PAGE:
New chilling details have been released about the 13 malnourished brothers and sisters who were allegedly kept in captivity by their parents in their Perris, California home.
Police are now saying that the 17-year-old girl who fled the home plotted her escape for two years, the Associated Press reports. Apparently, she wasn’t the only one who escaped on Sunday. Riverside County District Attorney Mike Hestrin announced that another sibling escaped alongside her. However, that sibling retreated out of fear.
After the brave teen girl called 911 using a phone she took from her parents house, the Riverside County Sheriff's Department raided the home where they found “several children shackled to their beds with chains and padlocks in dark and foul-smelling surroundings" while the "parents were unable to immediately provide a logical reason why their children were restrained in that manner.”
The 13 victims, ranging in age from 2 to 29, were found so severely malnourished that even the adults looked like children. Police thought that the 17-year-old girl was 10 years old, which they attribute to the alleged abuse she has suffered.
All 13 victims are currently being treated in a hospital for severe malnutrition. They are so weak that doctors have reportedly worried about them going into shock. They are now receiving antibiotics, vitamins, and nutrients by IV, according to a law enforcement official.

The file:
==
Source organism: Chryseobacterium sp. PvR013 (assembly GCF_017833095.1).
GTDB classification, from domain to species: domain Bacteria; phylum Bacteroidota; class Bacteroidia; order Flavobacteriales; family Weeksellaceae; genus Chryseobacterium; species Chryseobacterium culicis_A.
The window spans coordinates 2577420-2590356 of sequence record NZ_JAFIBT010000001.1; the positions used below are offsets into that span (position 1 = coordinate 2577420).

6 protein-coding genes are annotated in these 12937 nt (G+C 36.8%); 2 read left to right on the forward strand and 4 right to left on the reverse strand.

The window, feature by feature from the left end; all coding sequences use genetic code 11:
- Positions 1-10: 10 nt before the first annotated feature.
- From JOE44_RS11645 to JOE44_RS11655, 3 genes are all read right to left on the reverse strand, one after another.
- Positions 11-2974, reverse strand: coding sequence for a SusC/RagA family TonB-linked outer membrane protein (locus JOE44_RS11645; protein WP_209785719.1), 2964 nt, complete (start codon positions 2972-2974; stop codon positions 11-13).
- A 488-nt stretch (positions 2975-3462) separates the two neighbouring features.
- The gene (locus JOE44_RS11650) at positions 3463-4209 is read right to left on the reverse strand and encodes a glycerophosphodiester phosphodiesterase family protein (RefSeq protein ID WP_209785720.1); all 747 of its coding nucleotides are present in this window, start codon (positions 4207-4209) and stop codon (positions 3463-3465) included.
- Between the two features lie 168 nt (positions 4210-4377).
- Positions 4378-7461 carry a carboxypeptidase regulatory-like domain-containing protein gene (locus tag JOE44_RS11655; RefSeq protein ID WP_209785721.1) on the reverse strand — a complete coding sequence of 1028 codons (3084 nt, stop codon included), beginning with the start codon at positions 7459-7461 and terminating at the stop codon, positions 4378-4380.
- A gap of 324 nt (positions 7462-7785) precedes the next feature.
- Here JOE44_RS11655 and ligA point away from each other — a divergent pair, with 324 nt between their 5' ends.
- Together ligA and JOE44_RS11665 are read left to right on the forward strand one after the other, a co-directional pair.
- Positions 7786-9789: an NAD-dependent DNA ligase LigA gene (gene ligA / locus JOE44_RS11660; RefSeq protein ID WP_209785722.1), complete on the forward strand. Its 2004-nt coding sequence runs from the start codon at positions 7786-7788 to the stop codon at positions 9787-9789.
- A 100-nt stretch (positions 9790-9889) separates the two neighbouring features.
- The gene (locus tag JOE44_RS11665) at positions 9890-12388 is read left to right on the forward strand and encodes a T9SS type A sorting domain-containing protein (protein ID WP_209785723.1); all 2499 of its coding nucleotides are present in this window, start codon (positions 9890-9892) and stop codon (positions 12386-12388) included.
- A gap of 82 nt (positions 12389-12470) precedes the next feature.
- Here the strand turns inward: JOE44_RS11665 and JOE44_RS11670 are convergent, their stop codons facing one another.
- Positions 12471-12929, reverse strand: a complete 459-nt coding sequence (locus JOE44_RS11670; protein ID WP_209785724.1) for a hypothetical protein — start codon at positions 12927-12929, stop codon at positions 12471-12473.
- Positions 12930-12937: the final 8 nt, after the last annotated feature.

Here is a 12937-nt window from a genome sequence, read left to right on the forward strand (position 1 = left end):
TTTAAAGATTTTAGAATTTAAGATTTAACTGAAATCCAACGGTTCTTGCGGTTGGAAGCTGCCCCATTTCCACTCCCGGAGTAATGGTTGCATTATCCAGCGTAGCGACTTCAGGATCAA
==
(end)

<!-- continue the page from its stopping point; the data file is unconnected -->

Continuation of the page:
Police are now releasing more details about some of the victims. The eldest victim, a 29-year-old woman, weighs just 82 pounds. Hestrin told the Associated Press that all the victims have cognitive impairment and a lack of basic knowledge of life because of the malnourishment and alleged abuse they experienced.
David Allen Turpin, 57, and his wife, Louisa Anna Turpin, 49, now face potential torture and child endangerment charges, according to NBC News. It is unclear if they have attorneys who can speak on their behalf.
David’s mother has defended him to the media, stating that the couple was a “highly respectable family.”
“They were just like any ordinary family,” said Betty Turpin, 81. “And they had such good relationships. I’m not just saying this stuff. These kids — we were amazed. They were ‘sweetie’ this and ‘sweetie’ that to each other.”
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